Cohen’s Hallelujah by Buckley and Many Others

It’s Hallelujah 3 times over for Leonard Cohen song:

Canadian artist Leonard Cohen is about to have a chart topper in Britain with a song he first released in 1984.
Hallelujah is set to make music history with three places on the U.K. singles charts, including No. 1 and No. 2.

The top two versions are from folks I never heard, one of them being Jeff Buckley, who I just read died in the 90s. His version IS nice. Here are a couple places you can listen to it:
MP3 of Jeff Buckley’s Hallelujah
Youtube version of Jeff Buckley’s Hallelujah (no video)

The 3rd version making the charts in Britain is the original from Cohen, found at MOKB Covers Project : Hallelujah Repost, along with dozens of other versions, including those by Bob Dylan, K.D. Lang, John Cale.

As Steel White Table has previously reported, it IS the Best Song Ever Written by a Canadian.

Best Song Ever Written by a Canadian

L CohenHallelujah, by Leonard Cohen.

I recently heard this song in the film Saint Ralph (sung by Gordon Downie of the Tragically Hip). A few days ago I saw a live performance of it sung by a women who I believe might be an opera singer (she could really belt it out). And in both instances, the audience seemed to slip into a state of awe.

So I went home and tried to play the song on my cheap, always-out-tune classical guitar. Once I got the tune right, I wrote out all the lyrics and gave it a go. I discovered that even when played badly, it’s an impressive tune. That’s what I call a good song. Try it yourself and see what happens…

UPDATE (Sept. 19/06): Darren Barefoot recently wrote about this song and pointed me to this site where you can listen to 33 different versions of the song.

    Now I’ve {G} heard there was a {Em} secret chord
    That {G} David played, and it {Em} pleased the Lord
    But {C} you don’t really {D} care for music, {G} do ya? {D}
    It {G} goes like this: the {C} fourth, the {D} fifth
    The {Em} minor fall, the {C} major {D} lift
    The {D} baffled king composing Halle{Em}lujah

    Halle{C}lujah, Halle{Em}lujah, Halle{C}lujah, Halle{G}lu{D}u{G}jah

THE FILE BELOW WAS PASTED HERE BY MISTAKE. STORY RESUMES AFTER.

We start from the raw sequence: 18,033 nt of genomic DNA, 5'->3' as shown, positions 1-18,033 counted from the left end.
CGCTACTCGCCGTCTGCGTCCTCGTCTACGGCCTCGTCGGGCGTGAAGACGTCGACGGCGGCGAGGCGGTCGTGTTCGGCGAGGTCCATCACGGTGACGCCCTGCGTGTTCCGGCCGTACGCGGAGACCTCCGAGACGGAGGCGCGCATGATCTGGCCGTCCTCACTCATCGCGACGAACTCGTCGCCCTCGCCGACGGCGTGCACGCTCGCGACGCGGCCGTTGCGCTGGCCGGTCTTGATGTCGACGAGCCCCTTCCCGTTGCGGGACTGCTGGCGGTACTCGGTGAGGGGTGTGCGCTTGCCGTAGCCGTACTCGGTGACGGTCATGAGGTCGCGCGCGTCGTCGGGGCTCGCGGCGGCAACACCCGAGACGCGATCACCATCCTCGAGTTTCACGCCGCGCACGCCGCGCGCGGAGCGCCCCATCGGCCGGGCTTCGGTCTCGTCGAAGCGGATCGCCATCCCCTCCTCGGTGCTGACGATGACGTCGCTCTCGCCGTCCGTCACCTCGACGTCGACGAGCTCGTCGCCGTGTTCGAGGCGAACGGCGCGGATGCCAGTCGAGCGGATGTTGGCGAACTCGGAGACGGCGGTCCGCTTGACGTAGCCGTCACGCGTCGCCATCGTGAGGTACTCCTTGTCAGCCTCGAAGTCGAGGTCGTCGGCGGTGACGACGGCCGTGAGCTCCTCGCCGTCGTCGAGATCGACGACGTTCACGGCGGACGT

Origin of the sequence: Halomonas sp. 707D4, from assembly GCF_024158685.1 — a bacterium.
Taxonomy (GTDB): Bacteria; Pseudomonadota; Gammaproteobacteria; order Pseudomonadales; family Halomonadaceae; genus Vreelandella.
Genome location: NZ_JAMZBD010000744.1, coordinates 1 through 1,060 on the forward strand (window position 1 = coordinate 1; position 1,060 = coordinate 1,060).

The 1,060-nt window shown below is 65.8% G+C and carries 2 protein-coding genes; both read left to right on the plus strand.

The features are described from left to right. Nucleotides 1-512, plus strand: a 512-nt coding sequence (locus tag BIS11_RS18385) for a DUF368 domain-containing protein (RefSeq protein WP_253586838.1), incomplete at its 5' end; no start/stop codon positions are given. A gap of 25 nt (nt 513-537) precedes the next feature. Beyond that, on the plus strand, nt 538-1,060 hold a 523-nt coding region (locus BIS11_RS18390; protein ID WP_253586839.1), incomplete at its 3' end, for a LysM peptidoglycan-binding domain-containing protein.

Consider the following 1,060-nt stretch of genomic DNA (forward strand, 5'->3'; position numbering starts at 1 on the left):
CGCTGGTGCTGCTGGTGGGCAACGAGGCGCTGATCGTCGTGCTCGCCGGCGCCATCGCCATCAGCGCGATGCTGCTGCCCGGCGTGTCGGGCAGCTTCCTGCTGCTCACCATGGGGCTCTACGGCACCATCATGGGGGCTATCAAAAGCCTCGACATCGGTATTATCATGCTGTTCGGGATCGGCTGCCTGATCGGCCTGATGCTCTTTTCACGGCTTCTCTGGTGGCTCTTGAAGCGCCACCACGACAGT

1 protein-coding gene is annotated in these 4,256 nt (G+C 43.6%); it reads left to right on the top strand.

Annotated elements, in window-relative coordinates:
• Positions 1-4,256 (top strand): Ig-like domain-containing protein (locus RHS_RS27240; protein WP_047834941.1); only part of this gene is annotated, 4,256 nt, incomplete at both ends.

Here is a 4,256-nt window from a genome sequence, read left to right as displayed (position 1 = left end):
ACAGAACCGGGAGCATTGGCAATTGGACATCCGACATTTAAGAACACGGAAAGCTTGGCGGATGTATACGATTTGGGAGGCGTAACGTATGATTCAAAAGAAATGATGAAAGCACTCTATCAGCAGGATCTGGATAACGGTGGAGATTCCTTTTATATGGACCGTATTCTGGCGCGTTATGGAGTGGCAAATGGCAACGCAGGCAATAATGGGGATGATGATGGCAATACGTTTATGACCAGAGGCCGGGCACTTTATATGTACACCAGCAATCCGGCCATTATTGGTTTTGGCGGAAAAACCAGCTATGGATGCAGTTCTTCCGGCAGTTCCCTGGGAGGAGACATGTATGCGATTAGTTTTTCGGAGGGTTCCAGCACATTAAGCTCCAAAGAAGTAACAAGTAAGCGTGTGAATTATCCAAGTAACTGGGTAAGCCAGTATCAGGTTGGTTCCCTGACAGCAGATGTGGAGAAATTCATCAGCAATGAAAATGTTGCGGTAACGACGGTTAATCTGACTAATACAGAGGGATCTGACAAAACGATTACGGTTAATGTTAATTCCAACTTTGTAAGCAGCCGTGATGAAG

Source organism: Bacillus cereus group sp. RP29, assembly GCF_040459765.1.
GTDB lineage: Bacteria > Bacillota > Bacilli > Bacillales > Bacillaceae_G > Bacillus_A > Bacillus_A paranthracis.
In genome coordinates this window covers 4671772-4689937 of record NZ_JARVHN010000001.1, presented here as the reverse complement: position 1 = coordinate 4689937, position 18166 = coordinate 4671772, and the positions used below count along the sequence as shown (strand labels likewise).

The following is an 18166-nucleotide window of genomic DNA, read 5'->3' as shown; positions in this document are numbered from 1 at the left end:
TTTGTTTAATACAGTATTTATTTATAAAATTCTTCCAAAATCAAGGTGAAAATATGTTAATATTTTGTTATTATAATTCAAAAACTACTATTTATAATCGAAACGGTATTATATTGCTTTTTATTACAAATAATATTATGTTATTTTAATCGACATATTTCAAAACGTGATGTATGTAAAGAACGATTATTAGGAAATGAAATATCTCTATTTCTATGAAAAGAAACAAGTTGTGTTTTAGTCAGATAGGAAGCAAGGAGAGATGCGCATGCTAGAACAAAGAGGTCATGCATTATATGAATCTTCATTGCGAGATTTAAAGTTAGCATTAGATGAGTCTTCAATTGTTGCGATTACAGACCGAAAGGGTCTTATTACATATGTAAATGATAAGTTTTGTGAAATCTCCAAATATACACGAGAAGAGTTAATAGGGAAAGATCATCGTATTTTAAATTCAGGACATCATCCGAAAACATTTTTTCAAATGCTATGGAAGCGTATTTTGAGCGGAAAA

Your {G} faith was strong but you {Em} needed proof
    You {G} saw her bathing {Em} on the roof
    Her {C} beauty and the {D} moonlight over{G}threw ya {D}
    She {G} tied you to a {C} kitchen {D} chair
    She {Em} broke your throne, and she {C} cut your {D} hair
    And {D} from your lips she drew the Halle{Em}lujah

    Halle{C}lujah, Halle{Em}lujah, Halle{C}lujah, Halle{G}lu{D}u{G}jah

    You {G} say I took the {Em} name in vain
    {G} I don’t even {Em} know the name
    But {C} if I did, well {D} really, what’s it {G} to ya? {D}
    There’s a {G} blaze of light in {C} every {D} word
    It {Em} doesn’t matter {C} which you {D} heard
    The {D} holy or the broken Halle{Em}lujah

    Halle{C}lujah, Halle{Em}lujah, Halle{C}lujah, Halle{G}lu{D}u{G}jah

    I {G} did my best, it {Em} wasn’t much
    I {G} couldn’t feel, so I {Em} tried to touch
    I’ve {C} told the truth, I {D} didn’t come to {G} fool ya {D}
    {G} And even though it {C} all went {D} wrong
    I’ll {Em} stand before the {C} Lord of {D} Song
    With {D} nothing on my tongue but Halle{Em}lujah

    Halle{C}lujah, Halle{Em}lujah, Halle{C}lujah, Halle{G}lu{D}u{G}jah…

Note: The D at the end of each verse seems to hang, beginning with: “The {D} baffled king composing Halle{Em}lujah.” From what I can tell, there’s no chord between the D and the Em. Definitely what you’d call a dramatic pause. It does the job. And sorry I couldn’t post a recording of the song as a guide, but if you already know the song, you shouldn’t have any trouble following my transcription. Enjoy.